Diet Soap Podcast #224: Pop the Imperialism

Imperialism is the subject this week as C Derrick Varn and I bring back Pop the Left and discuss Lenin’s pamphlet “Imperialism: The Highest Form of Capitalism.”This was to be a discussion of the notion of the labor aristocracy, but we decided to start slow and see if we could understand Imperialism first.

From Lenin’s pamphlet, here’s the definition:

[Imperialism features]

(1) the concentration of production and capital has developed to such a high stage that it has created monopolies which play a decisive role in economic life
(2) the merging of bank capital with industrial capital, and the creation, on the basis of this “finance capital”, of a financial oligarchy
(3) the export of capital as distinguished from the export of commodities acquires exceptional importance
(4) the formation of international monopolist capitalist associations which share the world among themselves
(5) the territorial division of the whole world among the biggest capitalist powers is completed.

Imperialism is capitalism at that stage of development at which the dominance of monopolies and finance capital is established; in which the export of capital has acquired pronounced importance; in which the division of the world among the international trusts has begun, in which the division of all territories of the globe among the biggest capitalist powers has been completed.

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Pop the Program #1: Waking Life

This week marks the death of the podcast “Pop the Left” and the birth of a new podcast called “Pop the Program.” Varn has grown tired of the left, profoundly tired of it, but he enjoys conversing about all manner of subjects with me, and in an effort to keep the conversation going we’ve renamed our joint effort. What you can expect in the future are conversations about literature, art, music, philosophy, and perhaps even conversations about dead white dudes like Marx or Guy Debord, but “the Left” will no longer be our primary subject.

This week, at the outset, we discuss the revolutionary ideas in Richard Linklater’s 2001 film “Waking Life,” and as such this first episode is a transitional podcast. It was recorded for “Pop the Left” but edited as the first episode of “Pop the Program.”

Back in 2001 Roger Ebert celebrated Linklater’s film and its release: “Waking Life” could not come at a better time. Opening in these sad and fearful days after Sept. 11, it celebrates a series of articulate, intelligent characters who seek out the meaning of their existence and do not have the answers. At a time when madmen think they have the right to kill us because of what they think they know about an afterlife, which is by definition unknowable, those who don’t know the answers are the only ones asking sane questions.

Pop the Left #10: From Henry Flynt to an Electric Ant

This month’s Pop the Left features a conversation about Henry Flynt’s lecture “An Autopsy of the Left.” The conversation, as is typical, wanders, and in the end Varn and I end up mentioning the difficulty of escaping from our current ideology.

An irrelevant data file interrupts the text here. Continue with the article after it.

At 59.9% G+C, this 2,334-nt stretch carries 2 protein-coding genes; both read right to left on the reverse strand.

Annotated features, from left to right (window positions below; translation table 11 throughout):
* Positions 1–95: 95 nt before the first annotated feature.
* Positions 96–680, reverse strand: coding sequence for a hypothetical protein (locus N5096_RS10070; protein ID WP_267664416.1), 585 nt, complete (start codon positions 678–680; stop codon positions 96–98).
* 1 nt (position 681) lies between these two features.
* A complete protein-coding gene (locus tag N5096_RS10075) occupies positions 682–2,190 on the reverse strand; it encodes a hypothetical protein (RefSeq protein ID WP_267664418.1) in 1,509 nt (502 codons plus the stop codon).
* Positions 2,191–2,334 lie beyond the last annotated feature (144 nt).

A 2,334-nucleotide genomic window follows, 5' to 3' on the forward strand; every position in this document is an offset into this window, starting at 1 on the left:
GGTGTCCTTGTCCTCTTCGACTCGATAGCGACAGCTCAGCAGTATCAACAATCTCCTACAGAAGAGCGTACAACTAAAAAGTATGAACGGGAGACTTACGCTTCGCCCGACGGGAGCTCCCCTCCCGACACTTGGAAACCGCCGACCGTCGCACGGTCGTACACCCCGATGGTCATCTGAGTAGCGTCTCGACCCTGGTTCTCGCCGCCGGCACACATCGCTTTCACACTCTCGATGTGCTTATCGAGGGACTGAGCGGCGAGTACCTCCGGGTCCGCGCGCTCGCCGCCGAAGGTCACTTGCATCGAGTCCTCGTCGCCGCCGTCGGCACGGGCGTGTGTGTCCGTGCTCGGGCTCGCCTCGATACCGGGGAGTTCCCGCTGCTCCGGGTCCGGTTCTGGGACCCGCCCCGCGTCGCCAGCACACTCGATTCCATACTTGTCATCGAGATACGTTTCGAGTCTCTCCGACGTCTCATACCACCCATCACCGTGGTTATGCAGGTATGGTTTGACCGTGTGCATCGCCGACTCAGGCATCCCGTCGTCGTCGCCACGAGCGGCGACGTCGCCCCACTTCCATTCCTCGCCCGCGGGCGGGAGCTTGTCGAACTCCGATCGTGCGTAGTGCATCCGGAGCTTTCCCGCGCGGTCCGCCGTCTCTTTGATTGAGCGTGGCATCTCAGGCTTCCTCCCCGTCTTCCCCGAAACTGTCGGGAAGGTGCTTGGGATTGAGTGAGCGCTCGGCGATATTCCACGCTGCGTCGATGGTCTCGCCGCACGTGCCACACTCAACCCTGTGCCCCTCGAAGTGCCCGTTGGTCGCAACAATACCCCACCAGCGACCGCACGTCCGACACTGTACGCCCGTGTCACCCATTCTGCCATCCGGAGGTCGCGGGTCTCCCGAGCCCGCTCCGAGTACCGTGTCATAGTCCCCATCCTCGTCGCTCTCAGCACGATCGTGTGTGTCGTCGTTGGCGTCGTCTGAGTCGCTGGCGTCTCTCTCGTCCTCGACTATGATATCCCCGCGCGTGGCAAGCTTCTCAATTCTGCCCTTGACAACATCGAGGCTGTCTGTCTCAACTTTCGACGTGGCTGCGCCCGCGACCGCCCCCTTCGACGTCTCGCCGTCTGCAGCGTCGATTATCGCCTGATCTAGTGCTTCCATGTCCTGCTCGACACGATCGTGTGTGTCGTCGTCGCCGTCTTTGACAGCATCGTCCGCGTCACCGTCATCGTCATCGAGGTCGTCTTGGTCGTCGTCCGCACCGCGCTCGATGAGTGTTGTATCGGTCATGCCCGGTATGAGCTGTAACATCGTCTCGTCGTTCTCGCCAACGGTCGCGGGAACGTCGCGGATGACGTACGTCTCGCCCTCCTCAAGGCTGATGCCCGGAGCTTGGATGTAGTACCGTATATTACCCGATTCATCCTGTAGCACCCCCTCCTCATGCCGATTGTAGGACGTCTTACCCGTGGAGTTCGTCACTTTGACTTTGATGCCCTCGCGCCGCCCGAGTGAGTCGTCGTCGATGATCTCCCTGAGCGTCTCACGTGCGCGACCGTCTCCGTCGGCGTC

Henry Flynt is a musician, a member of Fluxus, and the last Communist standing. I wrote to him and asked him onto the podcast, but this email met with scorn and ridicule, which was really too bad. If you know Henry Flynt please tell him that I did not mean to insult him when I called him a commie.

For your edification here is a definition of Fluxus as lifted from wikipedia:

Fluxus—a name taken from a Latin word meaning “flow, flux” (noun); “flowing, fluid” (adj.)[1]—is an international network of artists, composers and designers noted for blending different artistic media and disciplines in the 1960s. They have been active in Neo-Dada noise music and visual art as well as literature, urban planning, architecture, and design. Fluxus is sometimes described as intermedia.

In this episode you’ll here a song inspired by the Philip K. Dick story “The Electric Ant” and a clip from “The Thirteenth Floor.” Here’s an essay I wrote for about both the short story and the movie.

Pop the Left #9: Is Žižek Dreaming Dangerously?

This week I’m presenting the latest Pop the Left Special wherein C Derick Varn and I discuss Slavoj Žižek’s little book “The Year of Dreaming Dangerously.” Neither of us found the book to be either coherent or useful. My main complaint would be Žižek’s failure to take Marx’s critique of Capitalist political economy seriously and his abandonment of the Labor Theory of Value. The conclusion we reach is that Žižek is a worthwhile philosopher, but that his philosophy is not a firm foundation for the development of a politics or a movement. What Žižek does deliver is an imperative: “THINK!” It turns out that this imperative will require us to think beyond him.

In this episode you’ll hear clips from the movie trailer for The Spectacular Now, a youtube mash-up of Zizek’s lectures, Zizek at Occupy Wall Street, and a bit of a Diet Soap interview with the art historian TJ Clark.